In mid-September, Morris requested an independent inquiry into allegations that exam boards had lowered A-level grades under pressure from the Qualifications and Curriculum Authority [43] (QCA). The authority feared too many top grades in the newly restructured university entrance exams. The resulting report from Mike Tomlinson, chairman of the inquiry, placed the blame for the confusion on the complexity of Curriculum 2000 [44] and the structure of the new AS/A2 awards.
Changes to the system, known as Curriculum 2000, altered the traditional three-course focus of the A-level to allow students to pursue five courses during the first year at the Advanced Subsidiary Level (AS-level) before narrowing their course load to a maximum of three subjects in the second year of the A-level (A2). The new AS-level counts as 50 percent of the total A-level.
As the A2 is intended to be more difficult than the AS-level, the two scores are to balance each other out and maintain the same standard as the old A-level. When it emerged that this year’s A-levels would produce unusually high marks, accusations arose that grade boundaries had been changed at the last minute, thus influencing students’ expected results.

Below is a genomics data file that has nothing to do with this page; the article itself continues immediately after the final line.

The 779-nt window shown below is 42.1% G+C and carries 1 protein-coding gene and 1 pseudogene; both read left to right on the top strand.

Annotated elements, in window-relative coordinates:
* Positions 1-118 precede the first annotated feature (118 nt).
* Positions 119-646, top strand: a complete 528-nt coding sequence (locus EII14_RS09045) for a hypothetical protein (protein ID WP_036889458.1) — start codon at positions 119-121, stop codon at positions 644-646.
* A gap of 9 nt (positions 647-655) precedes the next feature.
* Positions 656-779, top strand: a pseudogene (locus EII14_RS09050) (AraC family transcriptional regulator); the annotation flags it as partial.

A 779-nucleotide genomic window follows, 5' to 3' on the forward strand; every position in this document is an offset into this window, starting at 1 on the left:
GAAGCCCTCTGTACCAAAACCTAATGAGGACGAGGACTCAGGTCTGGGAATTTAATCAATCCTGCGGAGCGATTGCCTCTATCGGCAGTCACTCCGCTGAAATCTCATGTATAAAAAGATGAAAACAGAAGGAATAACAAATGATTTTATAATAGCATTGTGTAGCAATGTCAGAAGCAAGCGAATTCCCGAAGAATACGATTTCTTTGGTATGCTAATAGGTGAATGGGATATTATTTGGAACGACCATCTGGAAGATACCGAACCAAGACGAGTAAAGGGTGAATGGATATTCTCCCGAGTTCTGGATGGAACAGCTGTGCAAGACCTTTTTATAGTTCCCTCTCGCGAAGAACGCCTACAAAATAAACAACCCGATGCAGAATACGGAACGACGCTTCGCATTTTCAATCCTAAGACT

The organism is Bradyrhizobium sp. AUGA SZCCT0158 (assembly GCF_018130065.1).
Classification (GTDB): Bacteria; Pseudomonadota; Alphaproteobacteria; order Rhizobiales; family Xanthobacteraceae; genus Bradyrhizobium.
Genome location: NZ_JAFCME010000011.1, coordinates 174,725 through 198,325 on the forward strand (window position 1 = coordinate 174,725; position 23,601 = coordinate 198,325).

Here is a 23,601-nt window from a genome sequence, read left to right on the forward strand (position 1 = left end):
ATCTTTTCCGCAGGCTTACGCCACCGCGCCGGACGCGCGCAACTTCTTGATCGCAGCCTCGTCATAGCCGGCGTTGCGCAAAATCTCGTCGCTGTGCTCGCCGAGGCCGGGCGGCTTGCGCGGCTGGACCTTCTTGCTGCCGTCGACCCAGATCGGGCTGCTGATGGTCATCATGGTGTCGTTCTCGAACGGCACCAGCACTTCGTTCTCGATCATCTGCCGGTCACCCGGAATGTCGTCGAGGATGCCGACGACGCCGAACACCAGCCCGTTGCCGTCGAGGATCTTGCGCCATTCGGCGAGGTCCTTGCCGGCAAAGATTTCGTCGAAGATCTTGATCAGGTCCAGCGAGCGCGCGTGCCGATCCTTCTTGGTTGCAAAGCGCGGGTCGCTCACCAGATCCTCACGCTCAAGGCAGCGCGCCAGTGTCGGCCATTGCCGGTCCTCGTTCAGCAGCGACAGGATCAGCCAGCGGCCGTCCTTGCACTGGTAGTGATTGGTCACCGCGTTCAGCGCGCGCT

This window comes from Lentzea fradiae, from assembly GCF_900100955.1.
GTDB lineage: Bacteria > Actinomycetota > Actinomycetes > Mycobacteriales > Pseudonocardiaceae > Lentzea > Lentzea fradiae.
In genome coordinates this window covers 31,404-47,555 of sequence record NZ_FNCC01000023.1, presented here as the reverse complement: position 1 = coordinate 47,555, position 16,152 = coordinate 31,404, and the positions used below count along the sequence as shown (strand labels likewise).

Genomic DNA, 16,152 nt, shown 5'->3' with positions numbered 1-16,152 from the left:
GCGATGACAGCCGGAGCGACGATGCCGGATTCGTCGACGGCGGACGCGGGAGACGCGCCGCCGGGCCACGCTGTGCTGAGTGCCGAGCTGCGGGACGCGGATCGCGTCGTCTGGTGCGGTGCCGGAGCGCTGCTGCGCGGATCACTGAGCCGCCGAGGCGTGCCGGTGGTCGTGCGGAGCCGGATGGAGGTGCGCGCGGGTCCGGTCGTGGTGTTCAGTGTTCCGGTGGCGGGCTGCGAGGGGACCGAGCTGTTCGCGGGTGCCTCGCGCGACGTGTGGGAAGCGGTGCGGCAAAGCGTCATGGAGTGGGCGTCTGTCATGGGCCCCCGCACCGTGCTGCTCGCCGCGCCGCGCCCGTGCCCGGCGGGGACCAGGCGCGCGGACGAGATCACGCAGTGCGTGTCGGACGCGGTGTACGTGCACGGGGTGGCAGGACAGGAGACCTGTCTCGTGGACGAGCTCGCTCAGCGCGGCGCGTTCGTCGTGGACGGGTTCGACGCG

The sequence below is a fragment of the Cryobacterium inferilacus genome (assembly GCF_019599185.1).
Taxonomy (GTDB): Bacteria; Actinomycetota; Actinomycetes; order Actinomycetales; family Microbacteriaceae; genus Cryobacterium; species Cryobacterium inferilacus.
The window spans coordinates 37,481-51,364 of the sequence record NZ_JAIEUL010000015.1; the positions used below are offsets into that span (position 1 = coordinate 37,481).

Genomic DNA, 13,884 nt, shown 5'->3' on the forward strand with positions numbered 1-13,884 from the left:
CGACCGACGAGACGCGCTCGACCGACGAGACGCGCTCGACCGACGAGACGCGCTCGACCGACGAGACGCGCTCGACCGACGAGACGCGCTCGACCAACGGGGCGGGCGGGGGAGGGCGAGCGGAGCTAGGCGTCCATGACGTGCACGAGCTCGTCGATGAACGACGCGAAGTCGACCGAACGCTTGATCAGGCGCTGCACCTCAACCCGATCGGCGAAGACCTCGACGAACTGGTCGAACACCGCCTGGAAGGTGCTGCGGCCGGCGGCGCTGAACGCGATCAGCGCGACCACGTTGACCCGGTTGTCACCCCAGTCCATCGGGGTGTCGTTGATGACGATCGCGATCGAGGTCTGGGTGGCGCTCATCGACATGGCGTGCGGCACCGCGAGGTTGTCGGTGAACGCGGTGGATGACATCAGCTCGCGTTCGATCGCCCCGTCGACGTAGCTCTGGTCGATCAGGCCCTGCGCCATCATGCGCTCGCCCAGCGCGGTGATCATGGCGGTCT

The claims of downgrading eventually proved to be bogus, as only 0.5 percent of the 300,000 re-marked units were upgraded. Despite the apparent justification of the system, basic flaws remain. Attempts to broaden the education base of sixth formers, while maintaining the “gold standard” of three A-levels is considered, by many, as unrealistic and unworkable. This has instigated calls for a complete restructure of the system, or the introduction of a new system based on the baccalaureate program. The baccalaureate would provide the broader-based system favored by the head-teachers associations and both political parties, although many secondary schools have responded with trepidation over implementing a new system after two years of wrestling with the revised A-levels.
Proposal May Scrap Degree Classifications
Traditional degree classifications would be scrapped in favor of U.S.-style average points score and a detailed transcript of achievement under government proposals to be put forward in January 2003.
Academics and administrators who met recently described the present system as an archaic “blunt instrument” and agreed to develop plans for an alternative.
The proposals were leaked from a strategy document on higher education, and according to the Times Higher Education Supplement, sources from the Department for Education and Skills have confirmed that the classification system is under review.
Higher Education Minister Margaret Hodge is said to be concerned that grade inflation is undermining the credibility of the present system.
New U.K. Education Web site Launched